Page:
We can't refuse to pass laws just because someone might abuse them. We have laws against rape, and they are the source of many false accusations, but it would be ridiculous to legalize rape on this basis. We simply have to make sure that there are fitting penalties for people who make false accusations.

        -a
  • by Anonymous Coward on Thursday August 22, 2002 @07:44PM (#4123660)
    Read the decision PDF. It makes it clear that Prodigy (and the internet in general) didn't infringe on BT's patent because BT's patent description was slightly too narrow -- and also because the judge [IMHO] doesn't understand what a "server" ("central computer" in BT jargon) is.

    What it does NOT do is throw out BT's patent on the basis of prior art. That is, BT's patent still stands to harass us yet another day.
    • by Anonymous Coward
      No, he does understand what a server is, and that is a sort of center. He also understands that not all servers are the same 'center' due to the internet being, by design, a thing no single center.

      He also notes that BT carefully narrowed their definitions to avoid prior art, but this narrowing also narrowed their claim out of validity.
    • Read the decision PDF more carefully. The judge did understand what a "server" is (well enough anyway) and he did not find against BT because their claims were slightly too narrow but because they covered something entirely different.

      With respect to the "remote terminals" connected to a "central computer" part of the judgement he allowed that having a bunch of "hub and spoke" networks that were connected in some way would infringe, but also noted (correctly) that the internet is nothing at all like this. Any "remote terminal" can retrieve information from any server, so no server qualifies as a "central computer" with respect to any group of "remote terminals".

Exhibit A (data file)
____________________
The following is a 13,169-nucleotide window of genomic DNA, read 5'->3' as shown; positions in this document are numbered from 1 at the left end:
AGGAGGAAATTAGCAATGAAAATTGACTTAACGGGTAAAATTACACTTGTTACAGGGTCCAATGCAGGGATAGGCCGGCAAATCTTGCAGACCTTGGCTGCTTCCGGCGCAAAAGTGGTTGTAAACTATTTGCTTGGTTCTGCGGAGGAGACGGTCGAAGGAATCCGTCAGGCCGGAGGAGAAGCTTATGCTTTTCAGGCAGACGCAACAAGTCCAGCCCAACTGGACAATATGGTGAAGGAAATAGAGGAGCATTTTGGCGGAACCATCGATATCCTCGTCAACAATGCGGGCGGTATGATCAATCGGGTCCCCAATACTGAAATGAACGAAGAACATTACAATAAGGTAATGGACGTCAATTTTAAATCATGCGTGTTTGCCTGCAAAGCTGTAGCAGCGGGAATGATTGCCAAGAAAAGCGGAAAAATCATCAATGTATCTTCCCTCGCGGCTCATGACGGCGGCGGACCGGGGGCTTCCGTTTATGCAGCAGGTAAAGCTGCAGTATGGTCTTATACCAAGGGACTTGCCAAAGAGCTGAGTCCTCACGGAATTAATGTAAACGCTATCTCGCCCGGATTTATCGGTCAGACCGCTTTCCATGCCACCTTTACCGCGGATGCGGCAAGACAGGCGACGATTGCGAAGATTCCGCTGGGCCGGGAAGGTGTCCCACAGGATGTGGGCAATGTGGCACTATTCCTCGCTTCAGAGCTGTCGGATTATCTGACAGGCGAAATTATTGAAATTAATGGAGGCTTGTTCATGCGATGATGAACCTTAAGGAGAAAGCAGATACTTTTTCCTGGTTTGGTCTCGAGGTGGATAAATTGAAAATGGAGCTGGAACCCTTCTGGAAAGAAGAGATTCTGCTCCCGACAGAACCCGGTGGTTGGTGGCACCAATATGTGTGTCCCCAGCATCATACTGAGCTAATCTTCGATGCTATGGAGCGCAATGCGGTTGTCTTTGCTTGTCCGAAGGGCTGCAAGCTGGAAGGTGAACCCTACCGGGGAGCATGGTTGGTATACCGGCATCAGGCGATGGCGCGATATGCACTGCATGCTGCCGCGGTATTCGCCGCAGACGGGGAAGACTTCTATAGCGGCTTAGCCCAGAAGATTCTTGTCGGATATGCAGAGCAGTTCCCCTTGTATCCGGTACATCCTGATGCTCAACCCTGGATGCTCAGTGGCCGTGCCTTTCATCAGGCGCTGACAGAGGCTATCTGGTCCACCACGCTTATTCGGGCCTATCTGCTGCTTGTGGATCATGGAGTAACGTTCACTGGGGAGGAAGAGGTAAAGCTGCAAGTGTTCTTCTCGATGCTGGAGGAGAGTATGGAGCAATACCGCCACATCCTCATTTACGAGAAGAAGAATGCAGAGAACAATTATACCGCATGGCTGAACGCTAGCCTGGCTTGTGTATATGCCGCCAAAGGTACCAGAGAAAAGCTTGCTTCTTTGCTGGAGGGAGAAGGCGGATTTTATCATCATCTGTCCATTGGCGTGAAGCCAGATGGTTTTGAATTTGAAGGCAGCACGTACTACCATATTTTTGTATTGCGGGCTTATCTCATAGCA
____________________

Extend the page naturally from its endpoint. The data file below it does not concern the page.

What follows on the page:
Centralized strorage was a crucial part of the BT patent. Decentralized strorage is the defining characteristic of the internet. There is no way to read the BT patent broadly enough that it includes the internet without also including prior art.

      BTW - there is no reason why the BT patent should be thrown out. They have a right to hold a patent over the technology that they developed. They do not have a right to claim everything that looks vaguely like the technology that they developed. The judge correctly found that their patent does cover something, it just doesn't cover the internet.

  • The parents of Harold Theodore Michelis-Lenord (H. T. M.-L.) are suing the World Wide Web Consortium (W3C) for their use of their son's copyrighted initials.
  • I disagree (Score:3, Interesting)

    by ajs (35943) <ajs AT ajs DOT com> on Thursday August 22, 2002 @08:06PM (#4123764) Homepage Journal
    I have strong feelings about this case, and I want BT to lose, but I have to say that the judge missed the point that BT was making. The claim that the Internet infringes, not because it has a central computer with centralized data store as described in the patent, but that it is made up of many such arrangements.

    This is fundamentally true, though inaccurate (the terms "Internet" and "World Wide Web" are confused here). The World Wide Web's HTTP+HTML elements (certainly what most people think of as "The Web") do infringe the patent on this basis. A Web server provides a central service of delivering data to remote clients. Each Web server provides this function, and thus infringes. The "Internet", does not infringe, and thus Prodigy's ISP business does not infringe, IMH(IANAL)O, but the World Wide Web does. In this way, I think BT should have gone after Microsoft for making IIS, but then they would have had to explain why the didn't go after NCSA back in the days of the NCSA Web server....